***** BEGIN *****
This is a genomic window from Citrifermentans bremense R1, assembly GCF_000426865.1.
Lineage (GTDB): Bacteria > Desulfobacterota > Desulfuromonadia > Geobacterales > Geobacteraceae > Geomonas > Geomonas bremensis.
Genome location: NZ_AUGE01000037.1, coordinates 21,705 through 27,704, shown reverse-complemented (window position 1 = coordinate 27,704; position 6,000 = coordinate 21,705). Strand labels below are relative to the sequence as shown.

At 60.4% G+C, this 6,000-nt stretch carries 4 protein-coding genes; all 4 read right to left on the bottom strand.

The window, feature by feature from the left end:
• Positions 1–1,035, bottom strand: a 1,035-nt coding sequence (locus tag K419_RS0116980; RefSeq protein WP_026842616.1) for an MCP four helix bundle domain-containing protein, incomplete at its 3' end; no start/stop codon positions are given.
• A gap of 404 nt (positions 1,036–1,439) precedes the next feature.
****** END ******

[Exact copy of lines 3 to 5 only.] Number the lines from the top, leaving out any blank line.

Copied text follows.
Genome location: NZ_AUGE01000037.1, coordinates 21,705 through 27,704, shown reverse-complemented (window position 1 = coordinate 27,704; position 6,000 = coordinate 21,705). Strand labels below are relative to the sequence as shown.

At 60.4% G+C, this 6,000-nt stretch carries 4 protein-coding genes; all 4 read right to left on the bottom strand.

The window, feature by feature from the left end: